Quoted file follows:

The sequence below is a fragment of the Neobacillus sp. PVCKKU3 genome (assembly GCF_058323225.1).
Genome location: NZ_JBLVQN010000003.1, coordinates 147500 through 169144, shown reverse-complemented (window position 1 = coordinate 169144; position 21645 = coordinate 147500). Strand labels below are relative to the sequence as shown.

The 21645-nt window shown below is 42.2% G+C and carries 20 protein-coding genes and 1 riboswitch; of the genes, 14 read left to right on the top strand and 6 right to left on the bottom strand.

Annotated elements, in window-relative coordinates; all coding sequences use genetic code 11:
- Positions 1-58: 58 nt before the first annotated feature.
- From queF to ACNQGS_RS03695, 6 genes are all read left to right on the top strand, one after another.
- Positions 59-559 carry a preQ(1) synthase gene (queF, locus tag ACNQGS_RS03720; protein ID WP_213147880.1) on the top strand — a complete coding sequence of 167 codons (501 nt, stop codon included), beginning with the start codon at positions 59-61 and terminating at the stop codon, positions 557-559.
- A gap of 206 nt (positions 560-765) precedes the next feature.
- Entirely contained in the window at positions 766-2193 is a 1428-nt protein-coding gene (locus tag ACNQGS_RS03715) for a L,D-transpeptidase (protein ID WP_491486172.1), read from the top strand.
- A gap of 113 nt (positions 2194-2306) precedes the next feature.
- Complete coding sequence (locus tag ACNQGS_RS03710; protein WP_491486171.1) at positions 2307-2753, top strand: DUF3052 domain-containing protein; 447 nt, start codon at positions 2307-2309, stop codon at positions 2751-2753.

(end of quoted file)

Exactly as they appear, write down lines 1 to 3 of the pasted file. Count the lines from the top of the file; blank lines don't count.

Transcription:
The sequence below is a fragment of the Neobacillus sp. PVCKKU3 genome (assembly GCF_058323225.1).
Genome location: NZ_JBLVQN010000003.1, coordinates 147500 through 169144, shown reverse-complemented (window position 1 = coordinate 169144; position 21645 = coordinate 147500). Strand labels below are relative to the sequence as shown.

The 21645-nt window shown below is 42.2% G+C and carries 20 protein-coding genes and 1 riboswitch; of the genes, 14 read left to right on the top strand and 6 right to left on the bottom strand.